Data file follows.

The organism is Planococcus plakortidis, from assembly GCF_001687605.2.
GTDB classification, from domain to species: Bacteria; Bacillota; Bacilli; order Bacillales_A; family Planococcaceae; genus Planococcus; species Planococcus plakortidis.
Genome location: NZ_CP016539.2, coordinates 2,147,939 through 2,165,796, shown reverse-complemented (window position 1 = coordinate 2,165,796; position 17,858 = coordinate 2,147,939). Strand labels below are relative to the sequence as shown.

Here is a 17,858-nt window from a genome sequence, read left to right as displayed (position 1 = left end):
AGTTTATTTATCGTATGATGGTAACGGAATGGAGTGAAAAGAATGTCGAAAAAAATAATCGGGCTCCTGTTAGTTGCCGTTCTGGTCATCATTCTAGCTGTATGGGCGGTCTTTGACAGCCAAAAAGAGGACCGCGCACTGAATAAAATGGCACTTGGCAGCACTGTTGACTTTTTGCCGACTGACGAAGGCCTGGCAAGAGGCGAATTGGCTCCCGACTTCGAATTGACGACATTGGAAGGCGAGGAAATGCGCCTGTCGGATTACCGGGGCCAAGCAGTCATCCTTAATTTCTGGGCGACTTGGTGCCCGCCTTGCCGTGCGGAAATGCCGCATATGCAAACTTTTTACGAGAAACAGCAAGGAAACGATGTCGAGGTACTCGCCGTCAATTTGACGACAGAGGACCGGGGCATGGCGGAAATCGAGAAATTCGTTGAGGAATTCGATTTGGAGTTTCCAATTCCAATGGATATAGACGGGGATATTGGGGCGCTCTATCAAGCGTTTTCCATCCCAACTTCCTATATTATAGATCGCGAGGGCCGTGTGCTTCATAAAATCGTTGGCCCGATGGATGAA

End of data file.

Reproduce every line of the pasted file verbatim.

The organism is Planococcus plakortidis, from assembly GCF_001687605.2.
GTDB classification, from domain to species: Bacteria; Bacillota; Bacilli; order Bacillales_A; family Planococcaceae; genus Planococcus; species Planococcus plakortidis.
Genome location: NZ_CP016539.2, coordinates 2,147,939 through 2,165,796, shown reverse-complemented (window position 1 = coordinate 2,165,796; position 17,858 = coordinate 2,147,939). Strand labels below are relative to the sequence as shown.

Here is a 17,858-nt window from a genome sequence, read left to right as displayed (position 1 = left end):
AGTTTATTTATCGTATGATGGTAACGGAATGGAGTGAAAAGAATGTCGAAAAAAATAATCGGGCTCCTGTTAGTTGCCGTTCTGGTCATCATTCTAGCTGTATGGGCGGTCTTTGACAGCCAAAAAGAGGACCGCGCACTGAATAAAATGGCACTTGGCAGCACTGTTGACTTTTTGCCGACTGACGAAGGCCTGGCAAGAGGCGAATTGGCTCCCGACTTCGAATTGACGACATTGGAAGGCGAGGAAATGCGCCTGTCGGATTACCGGGGCCAAGCAGTCATCCTTAATTTCTGGGCGACTTGGTGCCCGCCTTGCCGTGCGGAAATGCCGCATATGCAAACTTTTTACGAGAAACAGCAAGGAAACGATGTCGAGGTACTCGCCGTCAATTTGACGACAGAGGACCGGGGCATGGCGGAAATCGAGAAATTCGTTGAGGAATTCGATTTGGAGTTTCCAATTCCAATGGATATAGACGGGGATATTGGGGCGCTCTATCAAGCGTTTTCCATCCCAACTTCCTATATTATAGATCGCGAGGGCCGTGTGCTTCATAAAATCGTTGGCCCGATGGATGAA